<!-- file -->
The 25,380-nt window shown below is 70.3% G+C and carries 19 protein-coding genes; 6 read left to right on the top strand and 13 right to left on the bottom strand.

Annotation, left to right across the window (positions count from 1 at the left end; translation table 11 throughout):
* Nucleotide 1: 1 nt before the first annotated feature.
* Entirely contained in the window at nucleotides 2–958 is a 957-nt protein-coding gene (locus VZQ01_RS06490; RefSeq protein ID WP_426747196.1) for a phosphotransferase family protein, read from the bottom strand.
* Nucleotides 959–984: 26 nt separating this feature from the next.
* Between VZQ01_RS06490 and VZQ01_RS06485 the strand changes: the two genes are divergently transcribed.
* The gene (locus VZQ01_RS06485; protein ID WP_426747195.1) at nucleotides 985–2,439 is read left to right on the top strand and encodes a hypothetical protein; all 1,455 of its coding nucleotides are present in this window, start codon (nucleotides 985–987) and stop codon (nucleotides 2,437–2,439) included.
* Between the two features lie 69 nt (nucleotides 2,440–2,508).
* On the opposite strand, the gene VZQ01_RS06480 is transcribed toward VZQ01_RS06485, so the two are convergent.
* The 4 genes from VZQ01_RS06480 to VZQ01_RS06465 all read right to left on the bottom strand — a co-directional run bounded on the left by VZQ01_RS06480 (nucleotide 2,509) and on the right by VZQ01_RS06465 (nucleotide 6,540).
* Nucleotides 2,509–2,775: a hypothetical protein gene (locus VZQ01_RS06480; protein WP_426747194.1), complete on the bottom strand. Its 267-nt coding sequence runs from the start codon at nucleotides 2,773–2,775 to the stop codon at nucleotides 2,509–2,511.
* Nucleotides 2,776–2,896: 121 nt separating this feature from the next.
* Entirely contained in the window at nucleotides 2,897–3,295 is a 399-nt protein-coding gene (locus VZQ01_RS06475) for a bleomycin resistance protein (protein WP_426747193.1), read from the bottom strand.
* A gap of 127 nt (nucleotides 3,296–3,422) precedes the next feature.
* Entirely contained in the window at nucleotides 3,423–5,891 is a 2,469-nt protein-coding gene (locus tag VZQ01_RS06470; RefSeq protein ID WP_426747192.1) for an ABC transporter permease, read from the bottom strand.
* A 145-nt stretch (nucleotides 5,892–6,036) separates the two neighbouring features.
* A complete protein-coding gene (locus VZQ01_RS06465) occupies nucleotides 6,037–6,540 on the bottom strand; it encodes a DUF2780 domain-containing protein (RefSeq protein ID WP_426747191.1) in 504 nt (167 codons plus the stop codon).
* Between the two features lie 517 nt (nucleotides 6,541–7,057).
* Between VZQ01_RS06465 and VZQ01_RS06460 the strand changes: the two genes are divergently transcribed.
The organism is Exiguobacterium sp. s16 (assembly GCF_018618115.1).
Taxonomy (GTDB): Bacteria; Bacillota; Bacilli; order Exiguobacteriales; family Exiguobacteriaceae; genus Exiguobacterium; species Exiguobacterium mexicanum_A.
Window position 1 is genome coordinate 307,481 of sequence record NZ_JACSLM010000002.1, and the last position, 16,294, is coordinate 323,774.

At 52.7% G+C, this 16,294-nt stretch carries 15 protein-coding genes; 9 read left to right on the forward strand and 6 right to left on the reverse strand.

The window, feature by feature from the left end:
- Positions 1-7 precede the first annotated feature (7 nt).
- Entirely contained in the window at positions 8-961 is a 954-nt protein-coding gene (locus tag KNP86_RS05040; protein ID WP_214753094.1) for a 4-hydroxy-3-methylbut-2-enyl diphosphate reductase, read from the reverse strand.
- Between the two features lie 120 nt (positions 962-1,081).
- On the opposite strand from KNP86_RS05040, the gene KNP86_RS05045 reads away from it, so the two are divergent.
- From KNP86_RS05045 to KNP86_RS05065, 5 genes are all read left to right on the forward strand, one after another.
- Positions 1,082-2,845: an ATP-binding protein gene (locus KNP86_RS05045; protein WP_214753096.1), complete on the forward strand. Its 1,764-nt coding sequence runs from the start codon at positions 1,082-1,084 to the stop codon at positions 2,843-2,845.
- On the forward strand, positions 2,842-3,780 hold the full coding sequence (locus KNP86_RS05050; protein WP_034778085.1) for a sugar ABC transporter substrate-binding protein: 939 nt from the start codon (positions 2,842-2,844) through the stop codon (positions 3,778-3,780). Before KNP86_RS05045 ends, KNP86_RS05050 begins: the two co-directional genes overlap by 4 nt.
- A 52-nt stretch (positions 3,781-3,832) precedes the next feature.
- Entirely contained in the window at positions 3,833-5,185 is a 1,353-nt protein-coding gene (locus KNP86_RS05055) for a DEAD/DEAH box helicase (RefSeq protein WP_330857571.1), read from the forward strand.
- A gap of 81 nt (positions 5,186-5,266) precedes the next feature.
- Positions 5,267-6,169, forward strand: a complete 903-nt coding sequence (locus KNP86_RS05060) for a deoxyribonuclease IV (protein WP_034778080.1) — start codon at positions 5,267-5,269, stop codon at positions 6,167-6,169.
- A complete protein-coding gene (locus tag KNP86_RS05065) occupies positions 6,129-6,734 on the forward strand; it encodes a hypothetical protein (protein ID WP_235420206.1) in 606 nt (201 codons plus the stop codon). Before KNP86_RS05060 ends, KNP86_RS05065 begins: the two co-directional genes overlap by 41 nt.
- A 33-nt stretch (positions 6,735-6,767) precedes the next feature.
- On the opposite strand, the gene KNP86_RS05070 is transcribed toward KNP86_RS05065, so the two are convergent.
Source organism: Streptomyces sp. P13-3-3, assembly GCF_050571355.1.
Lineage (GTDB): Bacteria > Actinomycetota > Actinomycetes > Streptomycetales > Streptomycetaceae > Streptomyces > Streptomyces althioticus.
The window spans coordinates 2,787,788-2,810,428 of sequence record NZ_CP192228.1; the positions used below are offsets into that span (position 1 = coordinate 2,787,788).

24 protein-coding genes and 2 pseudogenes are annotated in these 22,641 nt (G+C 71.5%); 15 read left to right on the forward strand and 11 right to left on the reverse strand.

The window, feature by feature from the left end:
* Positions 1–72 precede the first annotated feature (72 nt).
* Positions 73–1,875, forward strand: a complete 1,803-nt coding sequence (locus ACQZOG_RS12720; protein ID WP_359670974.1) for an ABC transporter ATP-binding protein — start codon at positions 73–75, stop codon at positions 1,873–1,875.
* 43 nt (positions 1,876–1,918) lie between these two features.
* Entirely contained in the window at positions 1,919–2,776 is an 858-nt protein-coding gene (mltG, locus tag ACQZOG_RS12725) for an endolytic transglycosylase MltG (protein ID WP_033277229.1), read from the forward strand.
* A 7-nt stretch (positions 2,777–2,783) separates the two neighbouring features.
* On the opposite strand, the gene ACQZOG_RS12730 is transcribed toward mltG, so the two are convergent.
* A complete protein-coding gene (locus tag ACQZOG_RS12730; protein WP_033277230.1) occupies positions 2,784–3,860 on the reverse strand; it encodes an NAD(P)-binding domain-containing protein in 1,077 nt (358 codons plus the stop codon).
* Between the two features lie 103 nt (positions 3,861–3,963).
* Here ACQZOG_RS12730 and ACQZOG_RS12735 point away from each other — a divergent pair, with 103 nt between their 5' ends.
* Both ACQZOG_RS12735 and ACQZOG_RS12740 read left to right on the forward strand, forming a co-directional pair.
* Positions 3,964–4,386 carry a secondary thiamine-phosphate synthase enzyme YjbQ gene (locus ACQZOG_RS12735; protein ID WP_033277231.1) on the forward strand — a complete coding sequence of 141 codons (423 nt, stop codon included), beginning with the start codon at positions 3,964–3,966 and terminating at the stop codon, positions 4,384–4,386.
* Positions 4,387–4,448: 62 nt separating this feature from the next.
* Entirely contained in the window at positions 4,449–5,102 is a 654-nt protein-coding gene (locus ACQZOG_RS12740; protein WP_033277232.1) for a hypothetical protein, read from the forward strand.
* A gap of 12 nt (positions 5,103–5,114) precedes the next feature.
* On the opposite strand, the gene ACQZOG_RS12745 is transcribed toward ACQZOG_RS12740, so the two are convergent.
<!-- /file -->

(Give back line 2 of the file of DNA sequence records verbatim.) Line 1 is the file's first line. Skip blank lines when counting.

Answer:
Annotation, left to right across the window (positions count from 1 at the left end; translation table 11 throughout):